4. You need to get a place from the Municipal Commissioner with water and electricity and then get an MOU signed by the MC so that the NGO can oversee the programme which is funded by the local government. In Delhi, the ABC programme is being administered by The Society for Stray Canine Welfare formed in December 2002, which is headed by the MCD Commissioner and includes representatives from Delhi Govt’s Animal Husbandry Department and several local NGOs.  Under it, 9 animal welfare NGOs are running dog sterilization centres where over 15000 dogs are being sterilized annually. The city has been divided into zones with each zone being dealt with by a local NGO. 

5. The NGO will also be trained by PFA Delhi on how catching is done, what to look for in a dog, how to keep a clean surgery, what to feed and how to release and how to keep records. The local NGO is given a building and vehicle with driver and catchers by the Municipal Corporation. The ABC (Animal Birth Control unit) should have an office where records are kept, preferably a computer which sends the daily/weekly reports to the Municipal Corporation. The pound should have a kitchen, a bathroom and an isolation shed, a surgery room, a post-surgery room, cages or kennels to keep pre and post-operative animals. The big area should be made into a shelter for injured, diseased animals. There should be another room which acts as an Outpatient department to treat sick and injured animals. The surgery should be made sterile. This will have to be done by the Municipality and money allocated for the building. A time of one month should be given to finish the building.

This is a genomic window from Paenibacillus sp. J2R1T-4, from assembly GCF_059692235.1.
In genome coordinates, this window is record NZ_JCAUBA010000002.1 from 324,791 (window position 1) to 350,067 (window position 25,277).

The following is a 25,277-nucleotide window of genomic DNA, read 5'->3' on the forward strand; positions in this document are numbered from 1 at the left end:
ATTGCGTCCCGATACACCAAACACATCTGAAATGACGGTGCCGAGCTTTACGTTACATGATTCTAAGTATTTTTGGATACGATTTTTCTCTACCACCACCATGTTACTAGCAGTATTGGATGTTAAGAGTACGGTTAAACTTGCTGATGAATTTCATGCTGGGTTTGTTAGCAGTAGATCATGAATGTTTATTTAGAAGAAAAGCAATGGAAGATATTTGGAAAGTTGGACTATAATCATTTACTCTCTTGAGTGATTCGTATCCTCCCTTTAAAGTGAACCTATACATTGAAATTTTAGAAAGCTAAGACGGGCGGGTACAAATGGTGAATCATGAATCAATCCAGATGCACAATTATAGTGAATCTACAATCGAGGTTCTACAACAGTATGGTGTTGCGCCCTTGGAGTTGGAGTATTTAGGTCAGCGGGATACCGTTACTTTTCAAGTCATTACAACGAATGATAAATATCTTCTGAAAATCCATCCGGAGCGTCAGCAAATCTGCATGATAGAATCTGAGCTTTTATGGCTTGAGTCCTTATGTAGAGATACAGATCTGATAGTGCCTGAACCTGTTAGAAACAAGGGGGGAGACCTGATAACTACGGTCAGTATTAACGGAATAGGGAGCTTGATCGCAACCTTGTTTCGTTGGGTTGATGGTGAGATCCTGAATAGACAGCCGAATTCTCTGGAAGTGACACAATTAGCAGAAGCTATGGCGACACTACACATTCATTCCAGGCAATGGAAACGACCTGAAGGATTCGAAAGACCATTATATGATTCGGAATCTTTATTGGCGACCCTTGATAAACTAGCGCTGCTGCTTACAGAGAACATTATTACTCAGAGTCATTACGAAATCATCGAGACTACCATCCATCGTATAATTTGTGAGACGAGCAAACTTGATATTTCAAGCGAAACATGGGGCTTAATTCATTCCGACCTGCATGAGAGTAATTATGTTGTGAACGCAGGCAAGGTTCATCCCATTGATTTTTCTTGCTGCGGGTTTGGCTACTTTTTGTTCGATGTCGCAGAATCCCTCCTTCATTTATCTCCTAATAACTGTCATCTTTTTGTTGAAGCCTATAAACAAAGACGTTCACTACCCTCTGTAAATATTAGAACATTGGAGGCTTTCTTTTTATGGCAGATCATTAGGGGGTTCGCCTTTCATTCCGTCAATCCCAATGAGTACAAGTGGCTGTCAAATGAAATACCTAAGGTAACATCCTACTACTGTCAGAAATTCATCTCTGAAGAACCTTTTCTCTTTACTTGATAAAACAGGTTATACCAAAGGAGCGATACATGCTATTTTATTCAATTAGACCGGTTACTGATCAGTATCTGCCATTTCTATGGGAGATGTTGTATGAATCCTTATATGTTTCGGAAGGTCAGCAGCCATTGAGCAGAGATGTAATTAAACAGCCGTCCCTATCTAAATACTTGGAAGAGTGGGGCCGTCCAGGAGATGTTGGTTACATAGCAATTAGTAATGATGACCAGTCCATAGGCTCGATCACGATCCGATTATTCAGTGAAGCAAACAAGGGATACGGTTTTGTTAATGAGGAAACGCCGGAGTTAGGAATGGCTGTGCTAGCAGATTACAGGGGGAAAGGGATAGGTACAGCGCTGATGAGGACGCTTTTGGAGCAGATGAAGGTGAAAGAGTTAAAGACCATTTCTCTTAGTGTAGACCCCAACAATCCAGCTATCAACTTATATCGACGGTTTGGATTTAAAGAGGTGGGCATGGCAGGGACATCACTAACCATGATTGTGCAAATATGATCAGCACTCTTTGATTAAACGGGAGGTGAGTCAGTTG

6. The NGO should be entrusted with the job of picking up the animals, deworming them, sterilizing them, treating the ones that need other help, vaccinating them, cutting the ear for instant recognition and then releasing them. The Municipality should give the NGO a vehicle with cages for pickups and pay the salary of a driver and two/three Class 4 employees who will double as sweepers, feeders etc. These employees will be trained on how to pick up animals. At least 3 Janitors need to be employed by the MC for the dog compounds to be cleaned of faeces etc, this MUST be done on a daily basis. The NGO should have two doctors and both should be trained in sterilization methods. Treatment tables, OT lights and cages could be given as this will help keep the animals. The idea is to get off the ground as quickly as possible instead of making the NGOs spend a lot in infrastructure. Food should be cooked on the premises. The dogs must be fed twice a day – once in the morning by 9am and then again by 4pm. Since the dogs are locked up in the compound they have no means of fending for themselves. All times they must be clean water bowls in the compounds.The operation theatre must be made professional and should be a sterile area. There should be one room for an OPD so that animals can be checked. There should be a fridge. There is no point in sterilizing a dog if it does not get vaccinated. And no vaccinations can be there if there is no fridge.